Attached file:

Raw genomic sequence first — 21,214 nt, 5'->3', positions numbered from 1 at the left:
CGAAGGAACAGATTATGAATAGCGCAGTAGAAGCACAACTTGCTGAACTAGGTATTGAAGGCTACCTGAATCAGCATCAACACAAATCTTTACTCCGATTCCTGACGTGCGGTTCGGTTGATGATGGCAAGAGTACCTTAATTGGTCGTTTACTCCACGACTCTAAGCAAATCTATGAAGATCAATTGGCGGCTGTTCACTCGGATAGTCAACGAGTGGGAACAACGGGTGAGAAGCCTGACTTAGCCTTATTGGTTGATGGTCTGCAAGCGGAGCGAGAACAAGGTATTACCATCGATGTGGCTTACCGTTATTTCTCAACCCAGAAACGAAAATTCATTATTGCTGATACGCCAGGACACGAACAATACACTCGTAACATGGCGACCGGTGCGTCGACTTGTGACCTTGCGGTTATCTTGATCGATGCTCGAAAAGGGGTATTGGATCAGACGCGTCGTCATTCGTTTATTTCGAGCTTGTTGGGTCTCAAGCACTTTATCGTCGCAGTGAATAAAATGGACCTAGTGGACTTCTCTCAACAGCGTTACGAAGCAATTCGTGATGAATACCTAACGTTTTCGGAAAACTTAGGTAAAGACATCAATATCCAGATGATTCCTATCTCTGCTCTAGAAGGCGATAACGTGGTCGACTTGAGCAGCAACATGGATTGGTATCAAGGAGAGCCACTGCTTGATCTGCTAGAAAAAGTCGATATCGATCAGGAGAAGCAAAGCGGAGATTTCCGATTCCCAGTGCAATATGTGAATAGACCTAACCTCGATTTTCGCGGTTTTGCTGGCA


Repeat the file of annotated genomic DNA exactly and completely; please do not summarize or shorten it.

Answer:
Raw genomic sequence first — 21,214 nt, 5'->3', positions numbered from 1 at the left:
CGAAGGAACAGATTATGAATAGCGCAGTAGAAGCACAACTTGCTGAACTAGGTATTGAAGGCTACCTGAATCAGCATCAACACAAATCTTTACTCCGATTCCTGACGTGCGGTTCGGTTGATGATGGCAAGAGTACCTTAATTGGTCGTTTACTCCACGACTCTAAGCAAATCTATGAAGATCAATTGGCGGCTGTTCACTCGGATAGTCAACGAGTGGGAACAACGGGTGAGAAGCCTGACTTAGCCTTATTGGTTGATGGTCTGCAAGCGGAGCGAGAACAAGGTATTACCATCGATGTGGCTTACCGTTATTTCTCAACCCAGAAACGAAAATTCATTATTGCTGATACGCCAGGACACGAACAATACACTCGTAACATGGCGACCGGTGCGTCGACTTGTGACCTTGCGGTTATCTTGATCGATGCTCGAAAAGGGGTATTGGATCAGACGCGTCGTCATTCGTTTATTTCGAGCTTGTTGGGTCTCAAGCACTTTATCGTCGCAGTGAATAAAATGGACCTAGTGGACTTCTCTCAACAGCGTTACGAAGCAATTCGTGATGAATACCTAACGTTTTCGGAAAACTTAGGTAAAGACATCAATATCCAGATGATTCCTATCTCTGCTCTAGAAGGCGATAACGTGGTCGACTTGAGCAGCAACATGGATTGGTATCAAGGAGAGCCACTGCTTGATCTGCTAGAAAAAGTCGATATCGATCAGGAGAAGCAAAGCGGAGATTTCCGATTCCCAGTGCAATATGTGAATAGACCTAACCTCGATTTTCGCGGTTTTGCTGGCA